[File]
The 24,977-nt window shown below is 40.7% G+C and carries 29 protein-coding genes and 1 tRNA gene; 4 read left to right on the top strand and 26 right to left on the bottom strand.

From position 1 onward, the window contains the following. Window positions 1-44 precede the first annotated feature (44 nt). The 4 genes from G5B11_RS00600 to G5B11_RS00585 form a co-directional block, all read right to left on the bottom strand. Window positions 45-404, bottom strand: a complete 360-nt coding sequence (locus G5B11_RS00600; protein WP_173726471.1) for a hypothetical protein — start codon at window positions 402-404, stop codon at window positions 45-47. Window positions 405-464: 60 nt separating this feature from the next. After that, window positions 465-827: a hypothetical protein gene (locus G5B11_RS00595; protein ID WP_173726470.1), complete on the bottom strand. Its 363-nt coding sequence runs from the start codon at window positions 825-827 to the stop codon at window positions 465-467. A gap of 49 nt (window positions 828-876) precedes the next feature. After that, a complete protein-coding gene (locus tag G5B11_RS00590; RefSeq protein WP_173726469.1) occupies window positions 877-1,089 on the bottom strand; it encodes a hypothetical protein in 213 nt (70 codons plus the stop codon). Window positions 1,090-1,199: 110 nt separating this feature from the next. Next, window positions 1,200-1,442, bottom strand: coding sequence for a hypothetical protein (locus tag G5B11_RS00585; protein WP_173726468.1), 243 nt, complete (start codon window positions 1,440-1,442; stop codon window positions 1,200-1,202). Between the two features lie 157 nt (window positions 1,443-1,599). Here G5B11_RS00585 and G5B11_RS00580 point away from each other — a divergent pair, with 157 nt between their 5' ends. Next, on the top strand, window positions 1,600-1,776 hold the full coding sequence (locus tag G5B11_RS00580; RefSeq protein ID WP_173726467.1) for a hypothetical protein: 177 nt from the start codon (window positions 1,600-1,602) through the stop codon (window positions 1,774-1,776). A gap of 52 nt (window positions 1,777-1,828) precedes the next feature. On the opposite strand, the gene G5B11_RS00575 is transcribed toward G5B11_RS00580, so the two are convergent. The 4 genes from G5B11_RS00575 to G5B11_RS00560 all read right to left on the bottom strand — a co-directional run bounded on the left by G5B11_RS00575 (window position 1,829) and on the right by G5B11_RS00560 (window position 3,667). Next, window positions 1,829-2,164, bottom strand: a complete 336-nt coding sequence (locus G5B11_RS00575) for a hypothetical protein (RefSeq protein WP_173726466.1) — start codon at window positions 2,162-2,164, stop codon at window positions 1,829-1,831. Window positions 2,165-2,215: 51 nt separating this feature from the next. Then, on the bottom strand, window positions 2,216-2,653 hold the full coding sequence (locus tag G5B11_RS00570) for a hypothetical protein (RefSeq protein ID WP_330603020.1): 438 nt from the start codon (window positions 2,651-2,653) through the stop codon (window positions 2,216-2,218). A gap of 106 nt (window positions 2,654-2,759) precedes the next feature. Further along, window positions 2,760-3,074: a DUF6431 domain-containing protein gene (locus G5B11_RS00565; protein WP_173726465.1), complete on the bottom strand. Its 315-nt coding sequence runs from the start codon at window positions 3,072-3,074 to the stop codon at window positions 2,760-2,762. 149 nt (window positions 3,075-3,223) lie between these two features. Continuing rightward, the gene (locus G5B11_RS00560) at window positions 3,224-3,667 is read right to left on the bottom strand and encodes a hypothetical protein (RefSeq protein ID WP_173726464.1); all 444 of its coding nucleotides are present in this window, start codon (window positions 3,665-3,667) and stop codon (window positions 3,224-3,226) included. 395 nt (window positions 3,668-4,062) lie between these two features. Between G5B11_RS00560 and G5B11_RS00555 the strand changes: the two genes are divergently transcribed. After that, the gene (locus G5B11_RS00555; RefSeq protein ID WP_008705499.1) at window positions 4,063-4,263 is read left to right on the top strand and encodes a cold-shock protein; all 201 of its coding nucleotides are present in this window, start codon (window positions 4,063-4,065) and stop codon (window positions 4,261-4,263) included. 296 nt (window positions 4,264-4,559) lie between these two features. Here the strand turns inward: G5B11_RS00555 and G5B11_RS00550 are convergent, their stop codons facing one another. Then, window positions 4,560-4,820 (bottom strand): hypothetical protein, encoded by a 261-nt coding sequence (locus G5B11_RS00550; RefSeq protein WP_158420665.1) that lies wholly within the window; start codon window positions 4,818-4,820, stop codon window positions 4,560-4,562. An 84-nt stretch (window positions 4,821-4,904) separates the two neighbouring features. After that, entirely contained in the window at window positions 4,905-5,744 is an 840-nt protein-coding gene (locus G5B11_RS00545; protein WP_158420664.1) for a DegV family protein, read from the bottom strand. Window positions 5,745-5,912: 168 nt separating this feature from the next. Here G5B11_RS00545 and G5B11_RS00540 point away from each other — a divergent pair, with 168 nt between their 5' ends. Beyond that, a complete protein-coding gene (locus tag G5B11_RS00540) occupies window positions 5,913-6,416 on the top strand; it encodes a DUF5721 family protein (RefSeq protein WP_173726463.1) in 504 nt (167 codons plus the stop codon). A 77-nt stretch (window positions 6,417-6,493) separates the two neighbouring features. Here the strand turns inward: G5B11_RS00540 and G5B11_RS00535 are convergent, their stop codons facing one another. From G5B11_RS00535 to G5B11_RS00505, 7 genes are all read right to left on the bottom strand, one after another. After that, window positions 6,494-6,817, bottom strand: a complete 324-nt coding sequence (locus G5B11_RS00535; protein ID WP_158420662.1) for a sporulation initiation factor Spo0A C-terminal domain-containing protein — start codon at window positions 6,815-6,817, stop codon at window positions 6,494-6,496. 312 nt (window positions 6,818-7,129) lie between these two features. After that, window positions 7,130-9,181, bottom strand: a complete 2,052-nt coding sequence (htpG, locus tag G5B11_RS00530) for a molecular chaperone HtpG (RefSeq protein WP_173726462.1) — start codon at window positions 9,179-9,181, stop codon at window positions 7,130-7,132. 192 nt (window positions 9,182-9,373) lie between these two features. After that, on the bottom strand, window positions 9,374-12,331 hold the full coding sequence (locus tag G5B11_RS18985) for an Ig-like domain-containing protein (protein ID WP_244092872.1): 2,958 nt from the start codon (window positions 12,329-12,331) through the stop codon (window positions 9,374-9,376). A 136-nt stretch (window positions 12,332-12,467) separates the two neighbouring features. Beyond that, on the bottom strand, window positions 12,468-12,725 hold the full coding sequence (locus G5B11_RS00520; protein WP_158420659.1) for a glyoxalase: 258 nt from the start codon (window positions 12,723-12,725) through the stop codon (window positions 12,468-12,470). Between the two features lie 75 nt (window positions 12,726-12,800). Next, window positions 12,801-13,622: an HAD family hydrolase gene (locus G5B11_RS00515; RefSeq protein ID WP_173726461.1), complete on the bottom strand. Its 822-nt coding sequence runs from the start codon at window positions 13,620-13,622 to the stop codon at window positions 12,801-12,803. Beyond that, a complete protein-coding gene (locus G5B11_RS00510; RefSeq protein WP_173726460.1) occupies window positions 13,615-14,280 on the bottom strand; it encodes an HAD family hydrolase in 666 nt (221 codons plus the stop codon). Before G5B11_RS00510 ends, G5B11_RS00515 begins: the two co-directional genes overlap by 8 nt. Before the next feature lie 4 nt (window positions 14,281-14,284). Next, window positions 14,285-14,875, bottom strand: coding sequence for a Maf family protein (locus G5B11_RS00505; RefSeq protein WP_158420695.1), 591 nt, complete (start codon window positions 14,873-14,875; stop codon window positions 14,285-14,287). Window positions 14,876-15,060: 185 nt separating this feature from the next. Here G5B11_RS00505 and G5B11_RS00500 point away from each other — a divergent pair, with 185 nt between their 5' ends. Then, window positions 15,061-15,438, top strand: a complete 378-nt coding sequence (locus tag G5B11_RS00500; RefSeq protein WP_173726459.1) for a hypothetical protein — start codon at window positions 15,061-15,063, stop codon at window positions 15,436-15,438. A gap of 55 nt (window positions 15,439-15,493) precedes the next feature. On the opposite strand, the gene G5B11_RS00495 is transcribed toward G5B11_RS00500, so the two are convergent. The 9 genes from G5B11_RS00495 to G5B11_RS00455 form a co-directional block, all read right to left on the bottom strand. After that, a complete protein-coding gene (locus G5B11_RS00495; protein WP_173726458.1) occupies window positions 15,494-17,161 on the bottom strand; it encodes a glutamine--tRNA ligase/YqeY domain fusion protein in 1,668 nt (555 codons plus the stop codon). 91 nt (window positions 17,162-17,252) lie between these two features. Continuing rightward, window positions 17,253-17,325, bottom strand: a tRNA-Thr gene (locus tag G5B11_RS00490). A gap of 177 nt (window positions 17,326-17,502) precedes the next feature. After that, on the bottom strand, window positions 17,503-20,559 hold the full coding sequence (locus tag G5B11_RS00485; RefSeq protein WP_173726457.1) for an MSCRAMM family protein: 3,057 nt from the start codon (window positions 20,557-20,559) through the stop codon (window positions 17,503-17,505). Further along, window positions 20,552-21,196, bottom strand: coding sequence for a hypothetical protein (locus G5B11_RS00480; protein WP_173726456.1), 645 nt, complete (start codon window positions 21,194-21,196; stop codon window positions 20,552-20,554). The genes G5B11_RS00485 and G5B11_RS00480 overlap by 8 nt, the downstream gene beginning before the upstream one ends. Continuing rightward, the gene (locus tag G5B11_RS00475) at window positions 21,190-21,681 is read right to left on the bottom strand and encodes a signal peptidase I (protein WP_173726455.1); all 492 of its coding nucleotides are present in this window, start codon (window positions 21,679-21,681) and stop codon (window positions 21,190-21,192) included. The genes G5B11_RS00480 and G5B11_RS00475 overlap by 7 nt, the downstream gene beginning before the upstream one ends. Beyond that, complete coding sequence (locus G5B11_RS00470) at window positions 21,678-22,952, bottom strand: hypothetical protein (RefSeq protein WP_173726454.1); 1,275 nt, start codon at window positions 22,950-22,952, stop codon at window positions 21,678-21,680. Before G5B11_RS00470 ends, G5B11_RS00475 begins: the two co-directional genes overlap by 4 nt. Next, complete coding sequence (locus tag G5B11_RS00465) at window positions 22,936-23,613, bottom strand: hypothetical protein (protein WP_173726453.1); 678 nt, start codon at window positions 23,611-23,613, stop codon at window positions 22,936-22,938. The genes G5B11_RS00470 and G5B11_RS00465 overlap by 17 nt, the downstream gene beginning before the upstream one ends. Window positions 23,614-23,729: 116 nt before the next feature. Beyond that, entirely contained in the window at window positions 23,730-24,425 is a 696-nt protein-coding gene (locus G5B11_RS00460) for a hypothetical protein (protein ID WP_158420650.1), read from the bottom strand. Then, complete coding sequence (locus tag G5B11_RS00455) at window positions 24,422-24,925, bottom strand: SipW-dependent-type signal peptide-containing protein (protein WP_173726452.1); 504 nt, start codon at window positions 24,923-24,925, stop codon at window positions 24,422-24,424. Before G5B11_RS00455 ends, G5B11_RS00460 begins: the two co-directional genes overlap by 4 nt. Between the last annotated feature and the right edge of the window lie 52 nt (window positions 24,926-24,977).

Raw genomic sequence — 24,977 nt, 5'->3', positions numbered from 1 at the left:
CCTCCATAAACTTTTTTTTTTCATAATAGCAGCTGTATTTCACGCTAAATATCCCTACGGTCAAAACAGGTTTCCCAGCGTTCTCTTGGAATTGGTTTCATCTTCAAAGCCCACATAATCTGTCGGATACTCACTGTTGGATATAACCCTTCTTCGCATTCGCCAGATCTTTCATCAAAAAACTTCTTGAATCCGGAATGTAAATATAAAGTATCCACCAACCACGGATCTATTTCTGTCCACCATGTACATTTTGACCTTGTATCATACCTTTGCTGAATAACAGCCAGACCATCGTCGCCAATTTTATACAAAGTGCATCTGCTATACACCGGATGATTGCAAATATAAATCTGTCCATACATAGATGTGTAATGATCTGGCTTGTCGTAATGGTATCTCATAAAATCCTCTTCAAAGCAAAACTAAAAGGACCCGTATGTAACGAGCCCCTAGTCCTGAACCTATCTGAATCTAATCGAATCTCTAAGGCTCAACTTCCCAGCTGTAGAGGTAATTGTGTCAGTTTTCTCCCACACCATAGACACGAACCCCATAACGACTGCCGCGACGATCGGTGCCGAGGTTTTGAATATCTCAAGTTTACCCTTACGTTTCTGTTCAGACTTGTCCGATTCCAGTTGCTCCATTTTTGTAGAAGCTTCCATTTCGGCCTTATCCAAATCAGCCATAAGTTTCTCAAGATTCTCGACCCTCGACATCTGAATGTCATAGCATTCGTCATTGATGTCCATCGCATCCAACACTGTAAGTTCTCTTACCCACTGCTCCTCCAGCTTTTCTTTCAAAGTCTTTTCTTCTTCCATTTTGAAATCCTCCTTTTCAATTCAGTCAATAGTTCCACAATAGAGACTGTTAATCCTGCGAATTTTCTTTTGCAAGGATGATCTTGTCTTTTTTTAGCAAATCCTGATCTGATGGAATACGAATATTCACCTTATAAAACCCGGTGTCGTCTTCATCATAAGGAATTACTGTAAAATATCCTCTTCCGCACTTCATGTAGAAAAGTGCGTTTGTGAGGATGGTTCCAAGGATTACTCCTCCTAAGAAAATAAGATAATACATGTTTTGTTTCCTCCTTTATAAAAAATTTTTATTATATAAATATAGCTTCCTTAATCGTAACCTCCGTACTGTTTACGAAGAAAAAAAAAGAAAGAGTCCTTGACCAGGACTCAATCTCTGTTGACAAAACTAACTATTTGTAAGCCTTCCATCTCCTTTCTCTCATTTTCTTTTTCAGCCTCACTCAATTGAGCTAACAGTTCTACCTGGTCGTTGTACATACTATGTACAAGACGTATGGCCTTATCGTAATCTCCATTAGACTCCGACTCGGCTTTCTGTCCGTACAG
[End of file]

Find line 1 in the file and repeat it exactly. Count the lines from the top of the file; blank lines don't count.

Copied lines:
The 24,977-nt window shown below is 40.7% G+C and carries 29 protein-coding genes and 1 tRNA gene; 4 read left to right on the top strand and 26 right to left on the bottom strand.